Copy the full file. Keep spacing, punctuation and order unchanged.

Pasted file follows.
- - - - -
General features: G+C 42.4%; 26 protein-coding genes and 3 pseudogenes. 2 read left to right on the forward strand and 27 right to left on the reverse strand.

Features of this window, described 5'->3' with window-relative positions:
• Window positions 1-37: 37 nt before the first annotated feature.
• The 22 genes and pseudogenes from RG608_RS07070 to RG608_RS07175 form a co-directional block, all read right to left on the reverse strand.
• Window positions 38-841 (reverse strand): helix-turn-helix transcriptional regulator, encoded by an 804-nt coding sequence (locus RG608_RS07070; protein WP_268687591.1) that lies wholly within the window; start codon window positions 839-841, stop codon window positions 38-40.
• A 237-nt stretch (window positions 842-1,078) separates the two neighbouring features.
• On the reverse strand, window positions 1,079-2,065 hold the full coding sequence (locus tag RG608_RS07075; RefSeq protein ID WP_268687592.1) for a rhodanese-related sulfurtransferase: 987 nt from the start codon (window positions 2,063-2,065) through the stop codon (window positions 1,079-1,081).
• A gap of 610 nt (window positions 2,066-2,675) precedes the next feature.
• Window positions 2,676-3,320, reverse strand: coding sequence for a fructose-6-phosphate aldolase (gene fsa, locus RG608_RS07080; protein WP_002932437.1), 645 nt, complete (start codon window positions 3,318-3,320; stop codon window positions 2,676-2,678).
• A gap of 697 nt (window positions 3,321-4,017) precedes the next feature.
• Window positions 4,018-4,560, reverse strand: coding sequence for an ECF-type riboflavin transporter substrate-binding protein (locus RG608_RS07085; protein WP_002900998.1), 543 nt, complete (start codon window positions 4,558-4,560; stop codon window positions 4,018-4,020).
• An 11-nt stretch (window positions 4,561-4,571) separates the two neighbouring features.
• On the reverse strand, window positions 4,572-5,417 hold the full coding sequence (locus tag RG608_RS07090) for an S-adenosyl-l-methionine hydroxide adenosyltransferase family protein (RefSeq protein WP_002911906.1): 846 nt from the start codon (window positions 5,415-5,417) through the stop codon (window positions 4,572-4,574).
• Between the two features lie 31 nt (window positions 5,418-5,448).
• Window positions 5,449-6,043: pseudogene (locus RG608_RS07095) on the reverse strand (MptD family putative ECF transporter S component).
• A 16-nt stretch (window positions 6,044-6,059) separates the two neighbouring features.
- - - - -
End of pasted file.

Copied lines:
General features: G+C 42.4%; 26 protein-coding genes and 3 pseudogenes. 2 read left to right on the forward strand and 27 right to left on the reverse strand.

Features of this window, described 5'->3' with window-relative positions:
• Window positions 1-37: 37 nt before the first annotated feature.
• The 22 genes and pseudogenes from RG608_RS07070 to RG608_RS07175 form a co-directional block, all read right to left on the reverse strand.
• Window positions 38-841 (reverse strand): helix-turn-helix transcriptional regulator, encoded by an 804-nt coding sequence (locus RG608_RS07070; protein WP_268687591.1) that lies wholly within the window; start codon window positions 839-841, stop codon window positions 38-40.
• A 237-nt stretch (window positions 842-1,078) separates the two neighbouring features.
• On the reverse strand, window positions 1,079-2,065 hold the full coding sequence (locus tag RG608_RS07075; RefSeq protein ID WP_268687592.1) for a rhodanese-related sulfurtransferase: 987 nt from the start codon (window positions 2,063-2,065) through the stop codon (window positions 1,079-1,081).
• A gap of 610 nt (window positions 2,066-2,675) precedes the next feature.
• Window positions 2,676-3,320, reverse strand: coding sequence for a fructose-6-phosphate aldolase (gene fsa, locus RG608_RS07080; protein WP_002932437.1), 645 nt, complete (start codon window positions 3,318-3,320; stop codon window positions 2,676-2,678).
• A gap of 697 nt (window positions 3,321-4,017) precedes the next feature.
• Window positions 4,018-4,560, reverse strand: coding sequence for an ECF-type riboflavin transporter substrate-binding protein (locus RG608_RS07085; protein WP_002900998.1), 543 nt, complete (start codon window positions 4,558-4,560; stop codon window positions 4,018-4,020).
• An 11-nt stretch (window positions 4,561-4,571) separates the two neighbouring features.
• On the reverse strand, window positions 4,572-5,417 hold the full coding sequence (locus tag RG608_RS07090) for an S-adenosyl-l-methionine hydroxide adenosyltransferase family protein (RefSeq protein WP_002911906.1): 846 nt from the start codon (window positions 5,415-5,417) through the stop codon (window positions 4,572-4,574).
• Between the two features lie 31 nt (window positions 5,418-5,448).
• Window positions 5,449-6,043: pseudogene (locus RG608_RS07095) on the reverse strand (MptD family putative ECF transporter S component).
• A 16-nt stretch (window positions 6,044-6,059) separates the two neighbouring features.